Hard work isn't always enough to make you stand out. To become extraordinary, you have to "sharpen your axe." In other words, you have to consistently invest in your growth.
Here is a short story to illustrate this principle:
There was a young lumberjack named Steven. His first day on the job was not about onboarding or core values, it was about getting down to business. Steven picked up his axe and went out with the team to chop trees. Each day was the same. Come to work, cut trees, and go home.
Steven worked hard at his job. He came to work on time. He didn’t slack off. He thought he was the world’s best lumberjack.
About a year into his job, Steven had his performance review with his manager. He sat down with hopes of being the boss of that operation, but things didn't go as Steven hoped. Not only was he not getting a promotion, but he was actually one of the bottom performers.
Steven was furious and frustrated. He felt that all of his hard work was going unnoticed.
The next day, a new lumberjack joined their team. Doug was 20 to 30 years older than Steven. This raised some eyebrows as being a lumberjack was typically a “young man’s game.” On top of this, Doug had negotiated with the boss that he was only going to work 45 minutes out of every hour.
The rest of the team felt this was unfair, but the boss assured them that if Doug didn’t perform, he would be fired, just like any of them.
Everyone got to work. After 45 minutes, Doug picked up his axe and walked off toward the headquarters. Fifteen minutes later, he came back and started chopping again. At the end of the first day, they looked at how much everyone had done. To everyone’s surprise, Doug had chopped 10% more than the other team members.
Steven was frustrated and irate at this point. He decided that he was going to follow Doug on one of his breaks to see what was going on. He figured he’d find something underhanded.
He watched as Doug went over to the grinder and started sharpening his axe. For 10 minutes, Doug was there sharpening his axe. When his time was up, Doug headed out the door to get back to work.
Steven had never thought of sharpening his axe. He followed Doug’s lead and started to sharpen his axe. With this change, he went from being a bottom performer to a top performer in a matter of a few weeks.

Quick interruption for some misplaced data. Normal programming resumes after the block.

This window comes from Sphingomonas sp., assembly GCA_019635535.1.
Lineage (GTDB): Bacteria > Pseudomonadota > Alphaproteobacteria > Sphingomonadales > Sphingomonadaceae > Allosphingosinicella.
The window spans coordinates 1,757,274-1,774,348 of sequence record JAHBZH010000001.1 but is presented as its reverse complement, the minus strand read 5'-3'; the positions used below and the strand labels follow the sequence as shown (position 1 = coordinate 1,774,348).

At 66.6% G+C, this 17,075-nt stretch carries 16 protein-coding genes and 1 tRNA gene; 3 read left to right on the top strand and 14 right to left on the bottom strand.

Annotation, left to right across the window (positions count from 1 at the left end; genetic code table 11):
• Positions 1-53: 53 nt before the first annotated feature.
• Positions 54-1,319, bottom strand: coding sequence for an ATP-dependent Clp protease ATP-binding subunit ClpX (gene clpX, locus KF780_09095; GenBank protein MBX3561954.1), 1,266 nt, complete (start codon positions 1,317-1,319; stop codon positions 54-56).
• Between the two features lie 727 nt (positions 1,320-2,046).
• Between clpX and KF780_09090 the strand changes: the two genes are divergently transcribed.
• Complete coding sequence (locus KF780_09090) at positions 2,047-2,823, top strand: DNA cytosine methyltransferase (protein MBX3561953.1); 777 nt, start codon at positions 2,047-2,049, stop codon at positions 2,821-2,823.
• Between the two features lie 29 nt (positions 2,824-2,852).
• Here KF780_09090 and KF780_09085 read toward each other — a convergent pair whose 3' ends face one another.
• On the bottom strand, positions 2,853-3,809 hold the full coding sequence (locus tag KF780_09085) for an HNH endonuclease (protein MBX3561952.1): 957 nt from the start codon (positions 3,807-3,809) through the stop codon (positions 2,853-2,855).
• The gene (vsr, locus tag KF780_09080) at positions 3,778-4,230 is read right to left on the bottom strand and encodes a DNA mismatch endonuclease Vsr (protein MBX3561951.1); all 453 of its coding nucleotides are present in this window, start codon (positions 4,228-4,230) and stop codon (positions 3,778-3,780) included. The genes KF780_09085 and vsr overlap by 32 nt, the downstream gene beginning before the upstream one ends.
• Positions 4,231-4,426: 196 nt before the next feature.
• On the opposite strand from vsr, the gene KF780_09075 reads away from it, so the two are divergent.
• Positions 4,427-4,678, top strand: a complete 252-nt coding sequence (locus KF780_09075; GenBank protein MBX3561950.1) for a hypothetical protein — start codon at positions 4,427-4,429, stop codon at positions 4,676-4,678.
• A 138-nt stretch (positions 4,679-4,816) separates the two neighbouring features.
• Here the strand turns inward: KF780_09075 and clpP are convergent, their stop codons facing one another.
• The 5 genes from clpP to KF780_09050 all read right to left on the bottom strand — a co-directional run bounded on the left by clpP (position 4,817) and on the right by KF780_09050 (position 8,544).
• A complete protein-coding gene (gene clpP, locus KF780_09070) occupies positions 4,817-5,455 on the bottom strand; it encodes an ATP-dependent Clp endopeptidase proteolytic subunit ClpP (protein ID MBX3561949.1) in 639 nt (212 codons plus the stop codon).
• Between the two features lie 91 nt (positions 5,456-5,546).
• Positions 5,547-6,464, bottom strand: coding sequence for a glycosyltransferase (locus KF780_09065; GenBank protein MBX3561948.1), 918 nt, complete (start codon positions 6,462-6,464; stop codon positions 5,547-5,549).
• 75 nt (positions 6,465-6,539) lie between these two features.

It wasn’t long before the managers noticed Steven’s hard work and performance and they promoted him to lead the team. Steven mandated that every lumberjack on his team must sharpen their axe. Soon after this change, his team became the highest-performing in the organization.
Steven was a nice, hard-working guy. He showed up on time and did everything his boss asked. He didn’t complain much. People would have said he was a culture fit.
Steven wanted to succeed. He had ambitions to be something more. He was a model employee.
Those things weren’t enough to make him successful.
Why? What was missing?
The answer lay in sharpening his axe.
How true is this for us? Your commitment to continuous improvement lays the foundation for things that will happen months, or years, down the line.
There are three principles to follow when sharpening your axe:
No matter your role, you should give it your all. Your efforts lead to the success of your team, the organization, and your own growth. Ultimately, whether or not a team wins comes down to whether every employee delivers on their part of the equation. Outcomes and results boil down to the output of the efforts that you put in.
Keep in mind, there is a delay between when you start sharpening your axe and when you see results. The books you read, the podcasts you listen to, and the work that you do in coaching and developing your skills are going to pay back in results over a longer period of time.
Leave Your Ego at the Door
Everyone wants to be the best, but, more importantly, they want to be seen as the best. But if results matter, then looking and sounding the best isn’t the top priority.
Change doesn’t happen overnight. Before you can get results, you have to deconstruct your behaviors and habits. Deconstruction is an uncomfortable process. It involves hard feedback and self-reflection. As you identify behaviors that need to change, you will often feel like you’re getting worse before you start getting better. Patience is critical to growth.
Books are the single most important resource for sharpening your axe. It is rare to find a successful leader who does not read all the time. If you are not reading, then you’re capping your growth and your team’s growth.
To sharpen your axe, you need to work as hard on yourself as you do at your job. If you don’t spend that time and effort, you will be frustrated, disappointed, and possibly left behind. The people who learn to grow and develop become the next leaders.
It is possible to be a nice, hard-working person and a model employee and still be left behind. The advantages that you hold today can be replaced by the trends of tomorrow if you don’t spend time sharpening your axe and improving yourself.
How are you actively investing in your future growth?